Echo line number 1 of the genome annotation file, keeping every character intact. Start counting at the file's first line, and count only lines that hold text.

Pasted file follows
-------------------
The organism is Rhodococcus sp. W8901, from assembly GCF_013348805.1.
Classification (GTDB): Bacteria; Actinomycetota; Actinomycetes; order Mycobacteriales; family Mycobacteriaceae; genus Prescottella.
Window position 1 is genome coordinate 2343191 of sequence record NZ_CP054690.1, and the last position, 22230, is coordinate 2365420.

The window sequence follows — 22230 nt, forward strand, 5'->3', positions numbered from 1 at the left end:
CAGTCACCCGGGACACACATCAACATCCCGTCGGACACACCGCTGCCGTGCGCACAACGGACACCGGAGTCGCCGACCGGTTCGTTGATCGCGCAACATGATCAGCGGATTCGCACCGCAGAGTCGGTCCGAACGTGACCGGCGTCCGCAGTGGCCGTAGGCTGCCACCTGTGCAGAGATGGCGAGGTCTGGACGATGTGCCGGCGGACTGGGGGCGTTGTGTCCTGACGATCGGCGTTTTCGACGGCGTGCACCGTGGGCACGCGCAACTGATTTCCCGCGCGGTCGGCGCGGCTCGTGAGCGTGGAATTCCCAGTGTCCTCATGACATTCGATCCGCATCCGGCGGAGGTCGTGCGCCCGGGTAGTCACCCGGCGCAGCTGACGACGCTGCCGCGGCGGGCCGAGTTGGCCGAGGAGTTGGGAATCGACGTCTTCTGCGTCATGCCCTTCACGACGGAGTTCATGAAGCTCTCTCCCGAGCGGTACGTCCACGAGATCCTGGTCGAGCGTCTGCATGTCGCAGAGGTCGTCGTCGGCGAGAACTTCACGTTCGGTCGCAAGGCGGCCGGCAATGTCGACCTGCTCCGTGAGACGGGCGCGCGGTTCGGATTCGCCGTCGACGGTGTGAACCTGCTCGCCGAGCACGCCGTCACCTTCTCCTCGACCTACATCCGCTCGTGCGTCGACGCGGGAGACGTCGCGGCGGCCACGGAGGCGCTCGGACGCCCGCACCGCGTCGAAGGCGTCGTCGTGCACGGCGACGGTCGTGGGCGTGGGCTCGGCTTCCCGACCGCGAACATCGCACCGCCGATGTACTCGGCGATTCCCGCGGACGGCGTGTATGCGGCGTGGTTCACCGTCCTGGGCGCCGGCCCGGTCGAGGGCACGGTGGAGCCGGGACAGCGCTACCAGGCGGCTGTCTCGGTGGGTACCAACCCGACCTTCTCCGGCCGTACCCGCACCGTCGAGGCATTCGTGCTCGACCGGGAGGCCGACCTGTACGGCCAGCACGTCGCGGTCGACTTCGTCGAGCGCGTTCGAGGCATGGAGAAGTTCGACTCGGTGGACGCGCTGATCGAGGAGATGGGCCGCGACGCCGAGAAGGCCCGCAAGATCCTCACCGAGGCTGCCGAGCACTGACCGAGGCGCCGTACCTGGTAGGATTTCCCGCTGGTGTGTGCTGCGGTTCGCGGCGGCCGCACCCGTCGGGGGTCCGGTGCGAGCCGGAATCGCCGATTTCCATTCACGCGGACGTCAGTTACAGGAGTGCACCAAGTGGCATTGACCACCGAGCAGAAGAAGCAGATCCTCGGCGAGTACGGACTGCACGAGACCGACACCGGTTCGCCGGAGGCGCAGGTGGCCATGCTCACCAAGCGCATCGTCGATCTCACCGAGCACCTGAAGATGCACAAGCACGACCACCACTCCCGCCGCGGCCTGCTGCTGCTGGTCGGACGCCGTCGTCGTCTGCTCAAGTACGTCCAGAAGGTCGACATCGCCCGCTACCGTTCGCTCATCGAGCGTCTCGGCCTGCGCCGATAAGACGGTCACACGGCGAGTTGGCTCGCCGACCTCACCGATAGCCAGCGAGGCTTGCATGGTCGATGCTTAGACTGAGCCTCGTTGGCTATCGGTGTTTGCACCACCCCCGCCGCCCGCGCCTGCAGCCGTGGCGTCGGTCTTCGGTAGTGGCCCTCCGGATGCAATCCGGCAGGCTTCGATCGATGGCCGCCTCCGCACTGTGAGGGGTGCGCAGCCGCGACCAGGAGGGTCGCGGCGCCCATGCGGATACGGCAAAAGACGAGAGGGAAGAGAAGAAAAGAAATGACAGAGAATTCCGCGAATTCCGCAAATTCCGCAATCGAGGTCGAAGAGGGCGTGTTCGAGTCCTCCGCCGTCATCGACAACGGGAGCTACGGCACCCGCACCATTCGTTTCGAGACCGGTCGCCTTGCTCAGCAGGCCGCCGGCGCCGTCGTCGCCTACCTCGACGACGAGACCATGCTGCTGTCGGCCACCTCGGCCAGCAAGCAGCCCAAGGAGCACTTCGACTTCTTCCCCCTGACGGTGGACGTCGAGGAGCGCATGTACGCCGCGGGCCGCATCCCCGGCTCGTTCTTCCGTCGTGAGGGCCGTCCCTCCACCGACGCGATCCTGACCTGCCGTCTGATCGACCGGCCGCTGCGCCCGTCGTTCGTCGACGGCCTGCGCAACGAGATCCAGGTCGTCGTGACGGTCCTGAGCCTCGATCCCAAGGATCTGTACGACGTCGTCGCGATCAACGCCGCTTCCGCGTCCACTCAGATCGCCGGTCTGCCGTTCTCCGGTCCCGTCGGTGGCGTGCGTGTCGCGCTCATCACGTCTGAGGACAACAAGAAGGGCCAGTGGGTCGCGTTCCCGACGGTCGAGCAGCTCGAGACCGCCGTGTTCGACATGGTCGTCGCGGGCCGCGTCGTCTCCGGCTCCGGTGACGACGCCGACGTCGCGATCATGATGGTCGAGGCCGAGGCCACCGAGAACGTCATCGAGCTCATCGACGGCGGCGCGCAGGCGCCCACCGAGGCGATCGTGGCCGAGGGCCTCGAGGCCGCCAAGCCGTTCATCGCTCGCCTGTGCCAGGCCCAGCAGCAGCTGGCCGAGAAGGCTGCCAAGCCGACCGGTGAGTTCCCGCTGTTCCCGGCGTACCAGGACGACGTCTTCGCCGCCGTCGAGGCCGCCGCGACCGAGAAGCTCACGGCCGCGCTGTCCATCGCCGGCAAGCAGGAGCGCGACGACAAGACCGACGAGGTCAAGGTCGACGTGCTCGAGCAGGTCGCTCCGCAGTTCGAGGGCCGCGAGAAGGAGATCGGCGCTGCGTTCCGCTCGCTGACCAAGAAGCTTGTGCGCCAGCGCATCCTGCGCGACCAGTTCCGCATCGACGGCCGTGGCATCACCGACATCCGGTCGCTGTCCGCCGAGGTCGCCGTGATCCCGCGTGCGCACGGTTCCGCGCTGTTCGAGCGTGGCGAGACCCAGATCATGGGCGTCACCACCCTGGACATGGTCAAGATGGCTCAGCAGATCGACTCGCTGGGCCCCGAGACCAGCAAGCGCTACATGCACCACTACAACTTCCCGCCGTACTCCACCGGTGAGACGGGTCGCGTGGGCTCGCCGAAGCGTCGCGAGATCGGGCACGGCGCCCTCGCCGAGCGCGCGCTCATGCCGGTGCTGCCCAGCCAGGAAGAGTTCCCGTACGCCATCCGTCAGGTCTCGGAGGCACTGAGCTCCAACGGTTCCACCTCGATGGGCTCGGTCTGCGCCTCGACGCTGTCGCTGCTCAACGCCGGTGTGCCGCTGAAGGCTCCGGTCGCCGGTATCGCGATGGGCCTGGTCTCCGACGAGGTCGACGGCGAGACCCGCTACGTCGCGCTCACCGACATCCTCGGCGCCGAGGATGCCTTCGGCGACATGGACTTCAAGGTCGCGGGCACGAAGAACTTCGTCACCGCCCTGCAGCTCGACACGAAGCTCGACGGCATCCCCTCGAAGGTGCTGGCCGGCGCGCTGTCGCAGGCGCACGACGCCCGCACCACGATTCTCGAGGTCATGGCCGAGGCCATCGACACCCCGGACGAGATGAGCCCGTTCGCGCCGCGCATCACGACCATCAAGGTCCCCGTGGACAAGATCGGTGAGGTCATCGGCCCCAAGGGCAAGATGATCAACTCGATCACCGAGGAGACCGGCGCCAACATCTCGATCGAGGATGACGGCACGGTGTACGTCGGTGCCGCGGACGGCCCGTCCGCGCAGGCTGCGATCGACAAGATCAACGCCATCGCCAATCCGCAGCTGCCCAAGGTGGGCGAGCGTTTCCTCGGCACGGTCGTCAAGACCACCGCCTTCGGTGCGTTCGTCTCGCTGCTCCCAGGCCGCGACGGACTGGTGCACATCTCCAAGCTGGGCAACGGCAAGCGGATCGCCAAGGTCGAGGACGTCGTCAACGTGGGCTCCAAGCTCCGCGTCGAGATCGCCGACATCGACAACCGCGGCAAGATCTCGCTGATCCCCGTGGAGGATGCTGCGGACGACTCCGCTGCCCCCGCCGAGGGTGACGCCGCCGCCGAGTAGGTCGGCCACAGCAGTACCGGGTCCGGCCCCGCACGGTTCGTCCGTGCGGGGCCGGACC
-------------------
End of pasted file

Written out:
The organism is Rhodococcus sp. W8901, from assembly GCF_013348805.1.